Tuesday, March 25, 2014

Mealtime Majesty

We met at a fast food restaurant for a quick meal before heading to a meeting. Dinner in hand, we found an empty booth and slid into the high backed seats on either side of the freshly wiped table. Engrossed in my meal, I took no notice of the people coming and going around me. But suddenly a little girl's voice from the table just behind me pierced my consciousness.

“Mommy, we forgot to pray.”

I smiled at the preciousness of the comment expressed in such little-girl innocence. Quickly the mother had her correct their mistake, and they went on with their meal. But her words come back to me often now, usually midway through the first bite of any food set before me. Sadly, sometimes it's not till I'm sitting back in my chair, hunger satisfied, that I realize that once again I've left something undone. I hang my head in shame and whisper what He already knows too well, “God, I forgot to pray.”

Fast-food restaurants require that a meal be paid for before it is handed over the counter or through the window to the customer. God doesn't require payment (everything we have has been bought by His Son). Prayer then is a gift made by choice, an offering of thanksgiving, a remembrance that every good and perfect gift – including the food on my plate – comes from above (James 1:17).

Perhaps the practice was established at the Last Supper, when in His last meal with His disciples, Jesus took the bread, gave thanks, broke it and then talked to them about it's importance. Identifying the bread as His Body and the cup of wine as His Blood, His followers were to think about His death every time they partook of the same.

Some think the verses above apply just when “taking communion” as a part of a church gathering or individually, a time set aside in a service or in a personal devotional time to deliberately think about Jesus' death on the cross and partake of emblems of bread and wine in remembrance of His sacrifice. And yet He desires so much more than that. He wants to be part of our every thought and action, at any and every moment of the day. At the very least, then, our mealtimes should begin with thanksgiving. The gifts that fall from His hands to us, however, cover so much more than just the food we eat. Surely the physical evidence of answered prayer that fills our days should provoke the same response; the husband healed of cancer, the relationships restored, the broken things in me made whole. Our days are so filled with His goodness that our thanksgiving should be as regular as breathing His love and faithfulness in and voicing our gratitude out, all day long. Quite simply, that is what prayer becomes.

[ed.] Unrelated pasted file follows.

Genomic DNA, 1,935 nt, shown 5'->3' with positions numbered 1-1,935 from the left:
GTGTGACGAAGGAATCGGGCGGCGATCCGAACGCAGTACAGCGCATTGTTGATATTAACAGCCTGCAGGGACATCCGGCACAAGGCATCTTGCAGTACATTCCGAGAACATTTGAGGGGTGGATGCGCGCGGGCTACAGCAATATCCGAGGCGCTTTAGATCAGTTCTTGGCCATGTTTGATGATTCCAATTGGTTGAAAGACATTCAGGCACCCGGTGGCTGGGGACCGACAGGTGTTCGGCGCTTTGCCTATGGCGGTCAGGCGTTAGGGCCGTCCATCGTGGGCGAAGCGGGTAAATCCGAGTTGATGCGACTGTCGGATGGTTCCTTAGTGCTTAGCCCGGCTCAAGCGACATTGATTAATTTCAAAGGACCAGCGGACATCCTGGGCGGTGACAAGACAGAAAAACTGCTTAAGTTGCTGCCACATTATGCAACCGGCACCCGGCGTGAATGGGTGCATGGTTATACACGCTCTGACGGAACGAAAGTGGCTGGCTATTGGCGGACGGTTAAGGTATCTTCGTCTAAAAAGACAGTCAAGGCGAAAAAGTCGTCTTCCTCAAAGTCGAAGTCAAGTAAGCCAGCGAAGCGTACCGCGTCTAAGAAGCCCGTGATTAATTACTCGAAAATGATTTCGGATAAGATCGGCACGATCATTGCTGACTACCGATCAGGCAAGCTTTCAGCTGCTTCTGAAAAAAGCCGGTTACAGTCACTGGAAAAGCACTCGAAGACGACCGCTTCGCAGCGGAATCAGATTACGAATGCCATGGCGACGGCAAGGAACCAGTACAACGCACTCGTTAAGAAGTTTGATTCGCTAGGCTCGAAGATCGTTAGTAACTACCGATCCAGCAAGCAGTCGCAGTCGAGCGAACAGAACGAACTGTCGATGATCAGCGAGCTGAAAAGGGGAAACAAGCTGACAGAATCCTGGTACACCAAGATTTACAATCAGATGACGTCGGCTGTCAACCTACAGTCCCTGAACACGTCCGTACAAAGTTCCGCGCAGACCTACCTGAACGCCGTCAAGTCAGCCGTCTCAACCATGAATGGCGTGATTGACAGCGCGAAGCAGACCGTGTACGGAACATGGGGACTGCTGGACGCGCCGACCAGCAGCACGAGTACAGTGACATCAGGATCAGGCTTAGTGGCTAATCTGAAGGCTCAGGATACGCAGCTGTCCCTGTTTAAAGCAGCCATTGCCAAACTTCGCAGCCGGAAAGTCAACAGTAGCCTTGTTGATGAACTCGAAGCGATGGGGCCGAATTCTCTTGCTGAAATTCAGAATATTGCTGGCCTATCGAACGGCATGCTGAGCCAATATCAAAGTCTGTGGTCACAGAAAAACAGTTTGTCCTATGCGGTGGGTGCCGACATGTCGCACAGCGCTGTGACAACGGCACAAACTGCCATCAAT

I catch myself more often now when I'm about to sneak a bite of a meal or taste a spilled portion before I've given thanks for the whole...not because I am bound by rules, but rather because I have been set free of them to serve a bigger purpose than merely satisfying my fleshly desires. Because of the sacrifice on the cross, I have the privilege of bringing the Bread of Life into every situation I face each day, and I pray before I eat simply because I need the reminder to thank Him for being the Answer I seek before I lay my questions at His feet.

We don't know what we'll find on our plate as we head into each day, but before we dive into it we can be sure we approach it the proper way. Even the hard things are easier to swallow if we trust God enough to thank Him in advance for working all things out for our good. Similarly the words that fall from His lips in response to our requests are not always the ones we want to hear. But they are easier to bear when we know that He hears our prayers, cares about our heartaches, and will make all things right in the end.

May I never again come to the end of the day and hear God say, “Daughter, you forgot to pray.”

I tell you the truth, anyone who will not receive the kingdom of God like a little child will never enter it.”
(Luke 18:17 NIV)

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